Last week, I took part in a stakeholders meeting with Ontario’s Municipal Property Assessment Corp. (MPAC) on how the process of determining, implementing and appealing a property’s assessment might be improved.
But the emphasis must always be on what is fair. Not just in terms of how much each of us must pay, but also in how changes in the property assessments that can impact our municipal tax bill roll out.
This was a big topic of conversation at the meeting last week.
MPAC undertakes to be an impartial government service with the mandate to provide estimates of market value (Current Value Assessment) on a four-year cycle. The challenge and difficulty with property tax is that it is the only tax we pay based on someone else’s opinion of something. “Market value” is not a fact but rather an opinion.
Flowing from it being an opinion, coupled with the large number of properties in Ontario to be assessed (about five million), there always will be occasional errors as well as situations where the evidence in support of the opinion is vague and unclear. Municipalities depend on property tax for a substantial portion of their revenues – the better the assessment process, the more predictable and stable their revenue base.
Idea #1: Time to digest
Several suggestions were made by industry, including allowing a substantial period from the issuance of the notice of assessment until the roll takes effect. This would give property owners more time to review and analyze the assessment and, in all likelihood, resolve differences of opinion without the need for a formal assessment appeal.
How long a period? Suggestions ranged from nine to 12 months. This would mean that in a reassessment year (say 2021 for the next cycle) notices of assessment would be generated as early as the fall of 2019. All of 2020 could then be used to sort out problems before the tax year begins for which the reassessment applies.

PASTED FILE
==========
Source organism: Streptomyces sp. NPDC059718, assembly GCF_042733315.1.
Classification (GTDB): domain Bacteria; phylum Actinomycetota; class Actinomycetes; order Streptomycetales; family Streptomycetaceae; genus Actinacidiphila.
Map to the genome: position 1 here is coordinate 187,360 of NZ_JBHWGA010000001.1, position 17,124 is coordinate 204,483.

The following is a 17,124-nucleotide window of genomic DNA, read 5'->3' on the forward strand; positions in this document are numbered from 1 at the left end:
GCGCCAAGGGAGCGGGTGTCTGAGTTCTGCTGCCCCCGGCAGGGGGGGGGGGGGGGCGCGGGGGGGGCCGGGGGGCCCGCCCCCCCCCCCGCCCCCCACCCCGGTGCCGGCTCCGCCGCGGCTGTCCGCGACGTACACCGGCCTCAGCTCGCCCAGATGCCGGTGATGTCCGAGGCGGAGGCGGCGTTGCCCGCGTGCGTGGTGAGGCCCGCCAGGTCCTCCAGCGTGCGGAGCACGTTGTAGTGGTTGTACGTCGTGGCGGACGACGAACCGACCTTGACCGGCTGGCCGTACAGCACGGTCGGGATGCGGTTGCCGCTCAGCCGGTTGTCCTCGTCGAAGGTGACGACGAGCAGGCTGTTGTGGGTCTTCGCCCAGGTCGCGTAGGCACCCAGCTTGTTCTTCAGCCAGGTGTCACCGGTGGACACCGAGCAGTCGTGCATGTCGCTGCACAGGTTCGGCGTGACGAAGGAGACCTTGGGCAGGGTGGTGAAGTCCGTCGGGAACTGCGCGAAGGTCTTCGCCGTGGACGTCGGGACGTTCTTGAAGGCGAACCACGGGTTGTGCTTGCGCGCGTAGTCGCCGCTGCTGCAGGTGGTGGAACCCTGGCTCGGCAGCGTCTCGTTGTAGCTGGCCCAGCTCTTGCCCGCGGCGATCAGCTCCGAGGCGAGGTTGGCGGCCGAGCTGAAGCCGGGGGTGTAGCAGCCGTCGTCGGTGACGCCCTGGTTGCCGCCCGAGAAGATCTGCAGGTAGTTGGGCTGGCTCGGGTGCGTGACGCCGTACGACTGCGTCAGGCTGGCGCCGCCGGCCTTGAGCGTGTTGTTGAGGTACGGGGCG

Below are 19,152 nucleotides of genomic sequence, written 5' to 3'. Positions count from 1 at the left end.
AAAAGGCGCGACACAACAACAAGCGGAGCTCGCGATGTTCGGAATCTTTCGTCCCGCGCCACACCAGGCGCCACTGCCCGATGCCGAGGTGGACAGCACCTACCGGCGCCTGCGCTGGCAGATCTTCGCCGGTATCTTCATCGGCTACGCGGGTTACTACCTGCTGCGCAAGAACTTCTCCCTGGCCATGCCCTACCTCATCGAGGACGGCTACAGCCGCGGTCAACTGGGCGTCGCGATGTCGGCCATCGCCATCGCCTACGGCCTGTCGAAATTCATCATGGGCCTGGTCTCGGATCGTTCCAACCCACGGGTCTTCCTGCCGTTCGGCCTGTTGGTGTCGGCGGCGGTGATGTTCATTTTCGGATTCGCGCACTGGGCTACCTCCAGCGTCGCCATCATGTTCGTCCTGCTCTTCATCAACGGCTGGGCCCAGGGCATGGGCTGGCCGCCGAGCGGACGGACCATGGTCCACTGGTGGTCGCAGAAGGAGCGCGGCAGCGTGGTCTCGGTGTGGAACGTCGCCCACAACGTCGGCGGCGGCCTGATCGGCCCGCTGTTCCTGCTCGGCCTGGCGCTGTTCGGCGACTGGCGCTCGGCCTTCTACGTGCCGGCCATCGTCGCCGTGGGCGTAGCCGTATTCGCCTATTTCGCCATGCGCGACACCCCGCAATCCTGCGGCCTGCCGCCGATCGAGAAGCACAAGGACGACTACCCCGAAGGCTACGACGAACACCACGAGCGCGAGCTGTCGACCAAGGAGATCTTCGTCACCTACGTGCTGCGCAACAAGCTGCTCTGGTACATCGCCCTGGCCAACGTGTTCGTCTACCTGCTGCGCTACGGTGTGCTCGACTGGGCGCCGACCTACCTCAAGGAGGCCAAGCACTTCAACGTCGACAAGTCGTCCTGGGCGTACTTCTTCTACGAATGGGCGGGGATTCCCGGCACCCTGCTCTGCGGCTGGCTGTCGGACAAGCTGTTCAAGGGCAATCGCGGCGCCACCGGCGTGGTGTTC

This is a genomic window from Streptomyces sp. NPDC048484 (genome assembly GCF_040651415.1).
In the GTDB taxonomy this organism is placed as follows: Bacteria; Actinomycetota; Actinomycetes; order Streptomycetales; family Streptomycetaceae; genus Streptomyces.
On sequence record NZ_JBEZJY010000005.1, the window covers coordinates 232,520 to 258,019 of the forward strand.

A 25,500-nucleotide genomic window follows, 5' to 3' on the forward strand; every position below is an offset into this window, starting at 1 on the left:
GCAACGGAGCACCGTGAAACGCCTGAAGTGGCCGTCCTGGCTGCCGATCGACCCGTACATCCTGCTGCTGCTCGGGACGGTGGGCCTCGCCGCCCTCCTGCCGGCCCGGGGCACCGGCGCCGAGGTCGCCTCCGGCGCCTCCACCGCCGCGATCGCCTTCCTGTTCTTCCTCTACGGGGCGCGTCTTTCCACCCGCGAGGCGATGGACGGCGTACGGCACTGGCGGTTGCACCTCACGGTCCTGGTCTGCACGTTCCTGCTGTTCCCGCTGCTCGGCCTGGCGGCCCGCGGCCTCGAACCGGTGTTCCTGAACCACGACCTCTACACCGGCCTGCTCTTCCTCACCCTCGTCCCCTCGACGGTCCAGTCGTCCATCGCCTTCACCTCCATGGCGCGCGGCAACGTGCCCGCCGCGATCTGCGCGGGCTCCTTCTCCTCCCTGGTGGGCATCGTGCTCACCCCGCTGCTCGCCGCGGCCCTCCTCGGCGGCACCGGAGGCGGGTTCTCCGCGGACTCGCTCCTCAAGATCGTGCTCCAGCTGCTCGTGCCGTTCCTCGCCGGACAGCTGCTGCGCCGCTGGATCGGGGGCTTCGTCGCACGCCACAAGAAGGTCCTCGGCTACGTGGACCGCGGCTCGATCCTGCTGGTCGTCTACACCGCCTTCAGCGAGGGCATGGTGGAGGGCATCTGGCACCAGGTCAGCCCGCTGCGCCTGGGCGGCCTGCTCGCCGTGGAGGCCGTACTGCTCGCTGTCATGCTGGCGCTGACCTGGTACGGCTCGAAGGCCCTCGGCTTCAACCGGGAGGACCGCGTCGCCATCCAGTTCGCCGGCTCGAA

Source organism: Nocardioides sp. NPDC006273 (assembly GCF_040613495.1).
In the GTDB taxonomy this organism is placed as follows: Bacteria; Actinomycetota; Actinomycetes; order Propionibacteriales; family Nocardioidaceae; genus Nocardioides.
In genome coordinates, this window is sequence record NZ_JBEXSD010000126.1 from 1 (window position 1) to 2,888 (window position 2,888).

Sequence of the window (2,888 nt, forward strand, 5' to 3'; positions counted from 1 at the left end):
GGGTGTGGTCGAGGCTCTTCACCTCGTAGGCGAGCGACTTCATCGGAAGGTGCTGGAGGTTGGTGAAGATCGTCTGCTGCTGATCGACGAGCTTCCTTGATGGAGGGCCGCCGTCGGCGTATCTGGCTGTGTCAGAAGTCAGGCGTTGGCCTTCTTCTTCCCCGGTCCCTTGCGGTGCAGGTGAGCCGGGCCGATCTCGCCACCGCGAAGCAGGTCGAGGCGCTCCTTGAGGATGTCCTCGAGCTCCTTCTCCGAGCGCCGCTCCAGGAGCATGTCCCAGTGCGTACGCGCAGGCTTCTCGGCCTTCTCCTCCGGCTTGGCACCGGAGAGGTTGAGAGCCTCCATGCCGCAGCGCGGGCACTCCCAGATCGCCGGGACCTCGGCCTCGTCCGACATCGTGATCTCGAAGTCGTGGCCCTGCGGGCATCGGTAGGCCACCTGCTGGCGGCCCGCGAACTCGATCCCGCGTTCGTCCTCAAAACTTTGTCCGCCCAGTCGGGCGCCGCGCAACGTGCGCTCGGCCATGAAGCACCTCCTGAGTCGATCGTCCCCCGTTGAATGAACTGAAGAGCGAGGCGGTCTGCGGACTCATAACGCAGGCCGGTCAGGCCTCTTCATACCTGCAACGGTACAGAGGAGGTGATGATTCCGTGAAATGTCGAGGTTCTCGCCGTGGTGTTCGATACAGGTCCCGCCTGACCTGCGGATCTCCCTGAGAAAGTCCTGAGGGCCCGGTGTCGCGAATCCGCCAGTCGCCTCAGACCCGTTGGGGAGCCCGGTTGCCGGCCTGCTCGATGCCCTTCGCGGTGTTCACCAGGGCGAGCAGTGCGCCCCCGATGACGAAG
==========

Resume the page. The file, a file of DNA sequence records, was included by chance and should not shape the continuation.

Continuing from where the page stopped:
If successful, many assessment issues would have been resolved by the time the tax year began. The result would be fewer appeals flowing into the actual taxation year. Municipalities and taxpayers alike would have greater certainty about revenue and expenses.
Idea #2: Budget neutral tax projection
Another suggestion was to follow a model adopted by the City of Calgary. In this scenario, the property owner is provided with the new and the old assessment plus the tax impact the new assessment will have – assuming there is no change in the municipal budget.
For example, say your assessment rose 15 per cent but the assessment base rose by 20 per cent on average. If your tax bill had been $10,000 in the prior year, the revenue neutral impact of the reassessment would result in a new year tax bill of $10,000 x (115/120) = $9,583. Conversely, an increase of 25 per cent in your assessment, with the same average 20 per cent increase in the base, would result in a new year tax bill of $10,416.
The property owners may not like the increase in taxes, but they will know where they stand well before their next bill. Without this budget-neutral information, property owners are left anxious and frustrated as to what the reassessment means for them.
As an example, I am dealing with a property owner who has seen a 45 per cent increase in his assessment but the reality is that once the average increase in the local assessment base is known, the outcome may be that he sees no tax increase.
Producing a budget-neutral tax projection would require a substantial amount of work by MPAC as it deals with properties in a few hundred different municipalities. But I think that if this was achieved, property owners would often have their angst relieved, municipalities would have a more predictable assessment base on which to generate tax revenue, and everyone might gain a higher level of trust and respect for the taxation system.
No matter how you cut it, taxation is the price of freedom
Most people irrationally object to taxation. In some quarters, there are people who only preach cutting taxes. While I don’t want to pay more than my fair share, I also remember that taxation is the price of freedom.
To the tax-cutters, I say why stop at a small reduction? Go for the whole and cut 100 per cent. First to go would be government pensions to seniors, followed by Medicare, policing and fire protection, and road and infrastructure building and repair. While this is an option, only the most loony would agree to it. A country without taxation becomes a lawless geographic expression.
To discuss this or any other valuation topic in the context of your property, please contact me at email@example.com. I am also interested in your feedback and suggestions for future articles.